Related to that, my father's brother Tom, who went into the Navy, was Commander aboard one of the Navy ships. One day, I checked, and his ship was way out in the South Pacific and coming east. A couple of weeks later, she was much farther east. Then I started getting curious. I kept checking every four or five days. She kept coming east. I thought, "Oh, I wonder if she's going to come into San Francisco." My father hadn't talked to him in two or three years. Well, my gosh, he didn't come into San Francisco. She started through the Panama Canal. I thought, "His ship was going to dock in maybe Washington, New York, or Boston." She went through the Panama Canal and headed straight for Europe! The war in Europe was over. I thought, "Oh, she's going over to pick up a load of soldiers from the European campaign, and bring them home. So she's still going to go to New York or some place, and I'll get to see him." She came right back across the Atlantic, right back through the Panama Canal, and right back out to the Pacific -- took all those soldiers right out of the European theater and right out to the Pacific theater. I told my uncle about it after the war. He said that they darned near had a revolt on the ship. The men thought that they had fought in Europe long enough, and they deserved a little breather before they went to fight in the Pacific.
Can you describe what you were doing when the war ended?
The whole country went insane. Everybody threw away their ration cards. The lid blew off! Everybody went insane. I went to downtown Washington, DC At that time I was married -- and my husband and I went downtown together. I mean, it was just mayhem -- fun mayhem, but wild and crazy -- absolutely insane. Everybody kissing everybody else, and screaming and yelling, climbing telephone poles, and shouting and wild.
Immediately the next day, they stared a point system for the men to get out of the service. My husband -- because of his many months of overseas duty -- had, I'll say, twenty-eight months of duty in the South Pacific. You got points by the number of months you went overseas. He had had malaria, so he was not wounded but was ill. All of these things added points. Those who had the most points were discharged first. Not only did he have the points, but he also knew the right people -- which were the enlisted men. Knowing the officers didn't help. You had to know the enlisted men, because they were the men who handled the paperwork.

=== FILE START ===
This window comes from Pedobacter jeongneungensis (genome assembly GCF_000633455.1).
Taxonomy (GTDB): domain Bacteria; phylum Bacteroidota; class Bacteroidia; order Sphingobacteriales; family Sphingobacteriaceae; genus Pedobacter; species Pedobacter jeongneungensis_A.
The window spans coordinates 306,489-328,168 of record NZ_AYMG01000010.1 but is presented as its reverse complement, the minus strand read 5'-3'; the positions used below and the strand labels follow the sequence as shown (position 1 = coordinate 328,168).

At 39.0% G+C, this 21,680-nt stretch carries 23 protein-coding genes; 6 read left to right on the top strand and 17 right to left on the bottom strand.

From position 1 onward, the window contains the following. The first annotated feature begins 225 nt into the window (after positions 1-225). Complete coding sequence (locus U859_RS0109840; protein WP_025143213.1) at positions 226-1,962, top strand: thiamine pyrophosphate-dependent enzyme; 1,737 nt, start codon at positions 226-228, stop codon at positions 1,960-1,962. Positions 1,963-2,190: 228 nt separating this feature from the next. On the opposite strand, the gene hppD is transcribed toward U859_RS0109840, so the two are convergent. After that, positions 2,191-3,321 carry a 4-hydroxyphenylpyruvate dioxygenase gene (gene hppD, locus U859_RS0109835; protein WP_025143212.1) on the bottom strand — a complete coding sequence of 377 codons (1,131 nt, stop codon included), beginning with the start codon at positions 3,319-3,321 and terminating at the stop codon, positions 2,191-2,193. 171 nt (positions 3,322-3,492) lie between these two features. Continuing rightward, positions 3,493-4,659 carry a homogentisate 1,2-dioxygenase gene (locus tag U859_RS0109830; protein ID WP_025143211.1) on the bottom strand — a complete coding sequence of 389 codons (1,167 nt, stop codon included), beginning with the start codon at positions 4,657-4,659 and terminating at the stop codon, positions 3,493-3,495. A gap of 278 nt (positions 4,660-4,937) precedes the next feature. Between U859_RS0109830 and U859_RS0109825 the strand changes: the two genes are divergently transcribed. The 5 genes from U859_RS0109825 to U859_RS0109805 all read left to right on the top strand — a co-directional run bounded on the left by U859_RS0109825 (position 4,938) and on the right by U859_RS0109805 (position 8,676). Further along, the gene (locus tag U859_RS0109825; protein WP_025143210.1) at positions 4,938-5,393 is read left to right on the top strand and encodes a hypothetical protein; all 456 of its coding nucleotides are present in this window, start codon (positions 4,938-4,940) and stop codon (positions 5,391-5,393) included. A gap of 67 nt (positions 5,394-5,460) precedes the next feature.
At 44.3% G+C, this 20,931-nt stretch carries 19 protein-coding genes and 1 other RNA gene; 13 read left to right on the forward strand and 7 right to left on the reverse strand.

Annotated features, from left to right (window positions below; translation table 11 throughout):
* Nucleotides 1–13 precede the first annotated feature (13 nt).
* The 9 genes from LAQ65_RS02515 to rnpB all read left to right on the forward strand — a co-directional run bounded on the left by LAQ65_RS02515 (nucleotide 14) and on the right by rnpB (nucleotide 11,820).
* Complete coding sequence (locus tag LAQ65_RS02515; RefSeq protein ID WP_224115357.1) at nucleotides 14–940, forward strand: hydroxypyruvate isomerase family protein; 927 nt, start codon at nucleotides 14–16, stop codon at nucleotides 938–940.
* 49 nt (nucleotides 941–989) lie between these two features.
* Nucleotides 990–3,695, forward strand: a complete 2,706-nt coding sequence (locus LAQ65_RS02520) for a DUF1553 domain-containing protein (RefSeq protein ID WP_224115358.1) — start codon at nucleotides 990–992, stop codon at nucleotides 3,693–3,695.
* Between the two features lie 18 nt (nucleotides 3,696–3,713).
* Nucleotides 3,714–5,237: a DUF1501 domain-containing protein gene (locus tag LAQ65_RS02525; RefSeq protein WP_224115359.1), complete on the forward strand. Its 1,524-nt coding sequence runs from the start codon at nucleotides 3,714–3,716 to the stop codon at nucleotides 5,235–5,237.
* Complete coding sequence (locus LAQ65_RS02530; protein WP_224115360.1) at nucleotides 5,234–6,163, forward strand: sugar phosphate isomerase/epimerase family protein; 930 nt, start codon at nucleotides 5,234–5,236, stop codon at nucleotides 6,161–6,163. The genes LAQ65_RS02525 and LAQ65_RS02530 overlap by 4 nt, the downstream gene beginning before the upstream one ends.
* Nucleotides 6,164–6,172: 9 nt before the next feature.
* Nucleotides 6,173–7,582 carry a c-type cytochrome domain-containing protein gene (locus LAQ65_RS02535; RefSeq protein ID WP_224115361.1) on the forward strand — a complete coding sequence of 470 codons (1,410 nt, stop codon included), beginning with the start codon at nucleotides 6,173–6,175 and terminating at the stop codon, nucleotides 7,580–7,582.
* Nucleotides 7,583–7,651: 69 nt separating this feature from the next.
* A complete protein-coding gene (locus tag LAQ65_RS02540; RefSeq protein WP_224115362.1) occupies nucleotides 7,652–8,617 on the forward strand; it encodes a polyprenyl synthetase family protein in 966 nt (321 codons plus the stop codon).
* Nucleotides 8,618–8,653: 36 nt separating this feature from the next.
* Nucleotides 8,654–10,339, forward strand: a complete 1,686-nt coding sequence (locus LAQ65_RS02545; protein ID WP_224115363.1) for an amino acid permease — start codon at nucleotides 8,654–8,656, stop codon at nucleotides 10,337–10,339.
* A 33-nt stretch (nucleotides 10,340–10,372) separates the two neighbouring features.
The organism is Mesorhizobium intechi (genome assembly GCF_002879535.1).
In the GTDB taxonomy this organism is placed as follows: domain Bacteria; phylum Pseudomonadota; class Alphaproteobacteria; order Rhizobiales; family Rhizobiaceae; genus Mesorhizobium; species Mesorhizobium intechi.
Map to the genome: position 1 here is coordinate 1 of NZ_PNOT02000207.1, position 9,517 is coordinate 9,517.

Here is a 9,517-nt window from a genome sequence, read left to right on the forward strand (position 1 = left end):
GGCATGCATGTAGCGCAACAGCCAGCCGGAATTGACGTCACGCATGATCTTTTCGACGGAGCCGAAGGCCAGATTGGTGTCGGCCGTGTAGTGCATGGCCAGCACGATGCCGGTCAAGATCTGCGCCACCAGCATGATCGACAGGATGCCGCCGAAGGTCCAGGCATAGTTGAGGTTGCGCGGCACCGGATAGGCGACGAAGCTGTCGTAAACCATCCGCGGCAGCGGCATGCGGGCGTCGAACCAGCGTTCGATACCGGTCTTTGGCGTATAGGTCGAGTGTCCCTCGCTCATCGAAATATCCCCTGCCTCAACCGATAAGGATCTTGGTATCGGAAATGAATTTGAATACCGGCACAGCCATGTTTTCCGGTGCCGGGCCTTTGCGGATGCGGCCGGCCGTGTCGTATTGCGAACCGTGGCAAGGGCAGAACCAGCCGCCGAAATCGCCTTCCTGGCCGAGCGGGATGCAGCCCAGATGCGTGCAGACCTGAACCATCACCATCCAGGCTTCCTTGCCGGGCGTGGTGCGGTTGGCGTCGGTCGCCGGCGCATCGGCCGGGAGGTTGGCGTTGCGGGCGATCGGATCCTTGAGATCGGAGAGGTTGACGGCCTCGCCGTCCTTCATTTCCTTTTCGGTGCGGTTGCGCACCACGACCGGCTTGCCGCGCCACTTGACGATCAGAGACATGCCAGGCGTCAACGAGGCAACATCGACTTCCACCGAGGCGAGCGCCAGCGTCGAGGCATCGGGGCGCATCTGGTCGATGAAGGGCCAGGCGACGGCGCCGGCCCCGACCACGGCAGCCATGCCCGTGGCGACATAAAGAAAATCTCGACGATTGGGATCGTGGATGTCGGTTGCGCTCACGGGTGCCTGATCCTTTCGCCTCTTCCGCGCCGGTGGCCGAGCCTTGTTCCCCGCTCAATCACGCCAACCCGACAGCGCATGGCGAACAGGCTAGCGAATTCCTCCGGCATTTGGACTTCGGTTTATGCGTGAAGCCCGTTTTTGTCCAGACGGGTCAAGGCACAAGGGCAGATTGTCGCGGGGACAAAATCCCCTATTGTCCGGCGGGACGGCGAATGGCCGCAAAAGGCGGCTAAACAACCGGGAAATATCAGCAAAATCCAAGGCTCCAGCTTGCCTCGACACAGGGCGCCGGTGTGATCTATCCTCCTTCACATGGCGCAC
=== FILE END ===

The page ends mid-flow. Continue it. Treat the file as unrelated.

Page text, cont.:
Then I had to get busy to try to get my discharge immediately so that he wouldn't go to Sr. Paul and leave me behind in Washington. By talking to the right people, smiling and winking here and there, I was able to get my discharge within a few days of his. We left Washington and went out to St. Paul.
I worked for a year, until I became pregnant with my first child. The next three children were all about three or four years apart. It was what I think everybody wanted. We wanted to have a home of our own, a decent life, educated kids, and a little bit more than our parents had.
Most of the women in our bracket were quite willing to settle back with our men who have returned. Many of the women had boyfriends or husbands coming back, and they were quite willing to settle into the kind of life that they had envisioned prior to the war. I think there were a lot of them who realized that there were things to do out there in this world besides staying home and taking care of children. There were many of them who suddenly thought and realized, "I have brains, and they can be used out there. I can go out and do something more than I have done." You found my generation beginning to go out, doing more.
The war obviously affected me very strongly. I married a man who was from half way across the country from where I had grown up. I moved to another part of the country and lived there. Who knows, I might have been an old maid school teacher, instead of a mother with five kids. It made a great change in my life -- a major change.